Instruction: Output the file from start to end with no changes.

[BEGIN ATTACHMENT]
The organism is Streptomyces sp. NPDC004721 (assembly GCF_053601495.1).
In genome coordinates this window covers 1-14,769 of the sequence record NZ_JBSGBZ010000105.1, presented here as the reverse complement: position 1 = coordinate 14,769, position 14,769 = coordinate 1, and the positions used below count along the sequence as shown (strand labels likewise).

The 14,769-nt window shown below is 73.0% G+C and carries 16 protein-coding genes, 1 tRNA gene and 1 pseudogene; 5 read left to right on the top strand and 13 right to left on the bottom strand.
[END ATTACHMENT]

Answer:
The organism is Streptomyces sp. NPDC004721 (assembly GCF_053601495.1).
In genome coordinates this window covers 1-14,769 of the sequence record NZ_JBSGBZ010000105.1, presented here as the reverse complement: position 1 = coordinate 14,769, position 14,769 = coordinate 1, and the positions used below count along the sequence as shown (strand labels likewise).

The 14,769-nt window shown below is 73.0% G+C and carries 16 protein-coding genes, 1 tRNA gene and 1 pseudogene; 5 read left to right on the top strand and 13 right to left on the bottom strand.